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6 posts were split to a new topic: How to figure out which USB port goes to which USB controller?

@Sven I’m having trouble updating the list.

Would you be so kind to update the NovaCustom NV41 Series on the list, please? It is Qubes OS certified and we ship it pre-installed. The HCL reports mentions the number 3 under usb:

Qubes-HCL-Notebook-NV4xPZ-20230510-100826.yml (851 Bytes)

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Can you provide full output of lspci -vv and lsusb -v from dom0 and information about how usb ports, wifi, bluetooth, touchpad, keyboard, other stuff are connected to these USB Controllers?

Maybe I’m doing something wrong, but lsusb -v doesn’t give any output.

You can find the lspci -vv output here: lspci-v.log (12.8 KB)

… information about how usb ports, wifi, bluetooth, touchpad, keyboard, other stuff are connected to these USB Controllers?

  • I think you need the schematic diagrams of the hardware. Even though we’d love to publish this, we are only allowed to share this with customers on request. If you bought a NovaCustom laptop, please write us an email with the request for the schematic diagrams.
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Not diagrams. My point being that 3 USB Controllers may mean actually 1 for the purposes of using it in Qubes OS. I saw situations like that: when all usb ports on the laptop are connected to a single controller, that it is also responsible for “wifi/bluetooth/touchpad/keyboard” - it is like having 1 controller after all, because other 2 controllers can do some internal stuff (thunderbolt/pci), that user cannot physically use anyway.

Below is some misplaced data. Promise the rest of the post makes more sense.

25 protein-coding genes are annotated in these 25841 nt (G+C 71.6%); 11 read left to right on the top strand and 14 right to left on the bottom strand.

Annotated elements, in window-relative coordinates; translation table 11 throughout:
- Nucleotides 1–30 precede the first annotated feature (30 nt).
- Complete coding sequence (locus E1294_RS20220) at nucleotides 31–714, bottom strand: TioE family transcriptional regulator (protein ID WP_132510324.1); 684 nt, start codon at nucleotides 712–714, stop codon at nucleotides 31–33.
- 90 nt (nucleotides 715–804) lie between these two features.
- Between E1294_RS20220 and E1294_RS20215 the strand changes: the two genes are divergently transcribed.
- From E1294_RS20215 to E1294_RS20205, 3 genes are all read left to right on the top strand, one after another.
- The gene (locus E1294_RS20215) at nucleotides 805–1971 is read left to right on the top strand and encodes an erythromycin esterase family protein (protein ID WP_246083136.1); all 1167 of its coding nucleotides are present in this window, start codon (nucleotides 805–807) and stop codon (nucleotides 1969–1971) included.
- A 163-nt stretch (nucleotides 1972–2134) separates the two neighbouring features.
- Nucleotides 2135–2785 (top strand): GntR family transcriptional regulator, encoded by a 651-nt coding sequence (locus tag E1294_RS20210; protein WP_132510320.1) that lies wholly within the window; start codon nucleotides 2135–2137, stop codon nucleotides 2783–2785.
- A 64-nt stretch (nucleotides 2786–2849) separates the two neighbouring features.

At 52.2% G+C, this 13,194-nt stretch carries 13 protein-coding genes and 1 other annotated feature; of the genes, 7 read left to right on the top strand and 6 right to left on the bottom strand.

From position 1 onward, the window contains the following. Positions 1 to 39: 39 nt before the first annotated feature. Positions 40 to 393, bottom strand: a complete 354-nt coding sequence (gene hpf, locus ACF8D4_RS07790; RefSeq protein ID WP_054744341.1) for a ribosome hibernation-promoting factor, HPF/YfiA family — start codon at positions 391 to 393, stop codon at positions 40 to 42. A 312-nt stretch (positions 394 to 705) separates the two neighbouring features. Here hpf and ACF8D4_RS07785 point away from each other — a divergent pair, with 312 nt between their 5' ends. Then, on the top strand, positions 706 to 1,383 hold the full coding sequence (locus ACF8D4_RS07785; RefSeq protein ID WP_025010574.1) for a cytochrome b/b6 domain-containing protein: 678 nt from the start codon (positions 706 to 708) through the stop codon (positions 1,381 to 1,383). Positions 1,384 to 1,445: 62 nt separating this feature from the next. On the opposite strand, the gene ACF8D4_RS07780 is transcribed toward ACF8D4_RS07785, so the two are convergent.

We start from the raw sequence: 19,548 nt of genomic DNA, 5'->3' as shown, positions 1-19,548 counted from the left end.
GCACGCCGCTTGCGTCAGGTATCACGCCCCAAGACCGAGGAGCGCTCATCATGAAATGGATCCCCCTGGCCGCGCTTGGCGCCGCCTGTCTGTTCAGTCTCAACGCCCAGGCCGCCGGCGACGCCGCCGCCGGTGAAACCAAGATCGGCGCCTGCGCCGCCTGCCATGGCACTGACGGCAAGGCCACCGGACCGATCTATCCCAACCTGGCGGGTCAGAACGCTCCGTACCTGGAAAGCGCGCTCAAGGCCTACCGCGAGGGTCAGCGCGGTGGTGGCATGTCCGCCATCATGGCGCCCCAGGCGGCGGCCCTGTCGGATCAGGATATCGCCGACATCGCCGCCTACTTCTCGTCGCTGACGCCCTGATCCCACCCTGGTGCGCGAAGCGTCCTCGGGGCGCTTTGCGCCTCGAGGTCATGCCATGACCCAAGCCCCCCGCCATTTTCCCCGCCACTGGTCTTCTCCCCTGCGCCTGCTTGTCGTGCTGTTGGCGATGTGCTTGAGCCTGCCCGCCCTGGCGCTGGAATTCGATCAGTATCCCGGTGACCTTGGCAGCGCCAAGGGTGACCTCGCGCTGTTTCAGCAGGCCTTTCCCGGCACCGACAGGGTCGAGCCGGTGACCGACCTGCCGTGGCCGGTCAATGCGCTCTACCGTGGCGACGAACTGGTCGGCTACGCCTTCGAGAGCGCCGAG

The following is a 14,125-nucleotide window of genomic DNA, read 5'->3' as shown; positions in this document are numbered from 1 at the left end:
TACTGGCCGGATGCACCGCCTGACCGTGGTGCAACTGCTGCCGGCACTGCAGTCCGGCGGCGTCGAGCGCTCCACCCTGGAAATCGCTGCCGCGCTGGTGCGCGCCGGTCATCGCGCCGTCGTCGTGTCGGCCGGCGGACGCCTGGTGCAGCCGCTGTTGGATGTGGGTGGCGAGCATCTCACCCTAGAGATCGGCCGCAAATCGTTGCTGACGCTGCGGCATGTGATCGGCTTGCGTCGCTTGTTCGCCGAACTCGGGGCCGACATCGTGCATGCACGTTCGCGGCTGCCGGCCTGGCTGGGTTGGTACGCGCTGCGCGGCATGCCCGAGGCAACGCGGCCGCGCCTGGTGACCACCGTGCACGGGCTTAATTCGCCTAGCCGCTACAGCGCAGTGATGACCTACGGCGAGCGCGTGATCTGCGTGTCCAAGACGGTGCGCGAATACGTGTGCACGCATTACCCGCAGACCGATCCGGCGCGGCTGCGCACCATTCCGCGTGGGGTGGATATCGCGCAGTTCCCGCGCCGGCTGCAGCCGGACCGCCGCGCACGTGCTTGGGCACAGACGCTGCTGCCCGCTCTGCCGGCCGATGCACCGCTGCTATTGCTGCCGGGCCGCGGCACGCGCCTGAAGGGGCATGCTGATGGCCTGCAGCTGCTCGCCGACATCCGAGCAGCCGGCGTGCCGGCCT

To match connectors and devices (wifi, bluetooth, touchpad, keyboard) with USB Controllers you can use manual tests like @unman proposed here: How to figure out which USB port goes to which USB controller? - #28 by unman

I am so insistent about this because it does matter for Qubes OS users, and users should definitely know what will they get as a certified laptop to avoid disappointments (congratulations on certification, by the way!).

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Quite unfortunate that no information about what USB controllers and USB sockets can be used separately on NovaCustom NV41 Series was provided. I described the way to check and why it may really matter.

I would like to propose adding the Framework laptops to the recommended list. I have been using one (original 11th Gen Intel) for more than a year with QubesOS and have gone through all the growing pains with it. I have posted my suggestions and guide here on GitHub for new users to Qubes OS on Framework. Initially there were some challenges with hardware recognition in the Xen kernel for wifi and s3 sleep especially, but at this point from my experience and the HCL reports, it seems that even the newest 13th Gen Intel version is working nearly perfectly.

I’m happy to test any needed functionality or other things that might be needed to recommend it. In general, I think the philosophy behind the company is admirable and compatible with the majority of the audience of Qubes. Really the only drawback I can think of at this time is that they are NOT supporting Coreboot likely for the next couple years :frowning_face:, though it is something they have stated publicly they would like to support and likely will when AMD OpenSIL comes to fruition.

@moonlitOrca … have you checked if it qualifies?